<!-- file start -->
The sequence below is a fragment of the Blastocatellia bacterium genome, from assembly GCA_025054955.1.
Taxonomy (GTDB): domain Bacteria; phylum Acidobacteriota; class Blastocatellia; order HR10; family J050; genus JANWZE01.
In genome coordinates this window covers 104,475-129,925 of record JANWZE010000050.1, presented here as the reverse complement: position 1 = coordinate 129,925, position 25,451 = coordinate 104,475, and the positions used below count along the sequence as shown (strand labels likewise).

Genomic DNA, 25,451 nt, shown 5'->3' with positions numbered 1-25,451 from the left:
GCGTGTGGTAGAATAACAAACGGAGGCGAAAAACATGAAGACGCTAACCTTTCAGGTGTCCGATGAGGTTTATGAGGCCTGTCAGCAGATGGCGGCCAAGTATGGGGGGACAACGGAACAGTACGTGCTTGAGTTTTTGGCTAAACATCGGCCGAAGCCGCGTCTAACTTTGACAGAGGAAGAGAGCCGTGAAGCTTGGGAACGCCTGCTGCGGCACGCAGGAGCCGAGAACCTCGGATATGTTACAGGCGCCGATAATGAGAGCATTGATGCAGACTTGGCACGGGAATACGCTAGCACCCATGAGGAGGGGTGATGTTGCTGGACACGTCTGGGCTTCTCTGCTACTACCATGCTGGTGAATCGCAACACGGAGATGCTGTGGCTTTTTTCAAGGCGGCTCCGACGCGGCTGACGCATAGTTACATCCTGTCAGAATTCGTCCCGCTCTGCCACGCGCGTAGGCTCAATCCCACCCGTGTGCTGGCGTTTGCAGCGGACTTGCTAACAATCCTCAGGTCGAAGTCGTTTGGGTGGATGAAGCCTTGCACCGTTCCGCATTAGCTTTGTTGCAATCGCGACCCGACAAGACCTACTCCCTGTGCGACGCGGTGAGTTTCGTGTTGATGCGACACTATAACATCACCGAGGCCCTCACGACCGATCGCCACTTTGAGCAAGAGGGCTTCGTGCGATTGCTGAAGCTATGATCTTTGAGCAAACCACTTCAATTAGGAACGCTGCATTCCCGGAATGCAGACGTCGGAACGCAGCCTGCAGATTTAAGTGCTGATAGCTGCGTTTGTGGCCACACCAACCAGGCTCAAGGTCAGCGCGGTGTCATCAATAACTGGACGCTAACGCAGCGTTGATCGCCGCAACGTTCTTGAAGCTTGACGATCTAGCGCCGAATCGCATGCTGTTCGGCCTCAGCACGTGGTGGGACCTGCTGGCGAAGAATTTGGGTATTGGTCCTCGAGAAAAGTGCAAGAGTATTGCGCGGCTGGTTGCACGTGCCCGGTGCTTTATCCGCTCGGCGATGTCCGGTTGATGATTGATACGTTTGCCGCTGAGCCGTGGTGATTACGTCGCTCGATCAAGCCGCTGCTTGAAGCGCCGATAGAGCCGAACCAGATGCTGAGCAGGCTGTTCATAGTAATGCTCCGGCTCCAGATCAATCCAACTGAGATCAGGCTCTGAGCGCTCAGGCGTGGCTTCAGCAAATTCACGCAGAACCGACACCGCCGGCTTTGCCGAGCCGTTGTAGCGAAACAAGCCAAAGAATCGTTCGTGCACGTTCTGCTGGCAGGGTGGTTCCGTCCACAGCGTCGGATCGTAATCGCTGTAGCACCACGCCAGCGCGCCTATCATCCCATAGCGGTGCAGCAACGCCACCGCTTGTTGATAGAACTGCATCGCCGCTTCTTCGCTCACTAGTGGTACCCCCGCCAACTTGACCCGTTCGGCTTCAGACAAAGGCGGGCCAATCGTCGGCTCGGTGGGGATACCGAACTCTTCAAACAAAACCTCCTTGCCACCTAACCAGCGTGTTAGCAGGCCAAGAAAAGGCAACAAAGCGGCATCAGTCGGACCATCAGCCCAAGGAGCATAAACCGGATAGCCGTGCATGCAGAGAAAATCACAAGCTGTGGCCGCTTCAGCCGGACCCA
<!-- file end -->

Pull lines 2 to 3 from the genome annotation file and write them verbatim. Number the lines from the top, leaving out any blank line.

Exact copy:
Taxonomy (GTDB): domain Bacteria; phylum Acidobacteriota; class Blastocatellia; order HR10; family J050; genus JANWZE01.
In genome coordinates this window covers 104,475-129,925 of record JANWZE010000050.1, presented here as the reverse complement: position 1 = coordinate 129,925, position 25,451 = coordinate 104,475, and the positions used below count along the sequence as shown (strand labels likewise).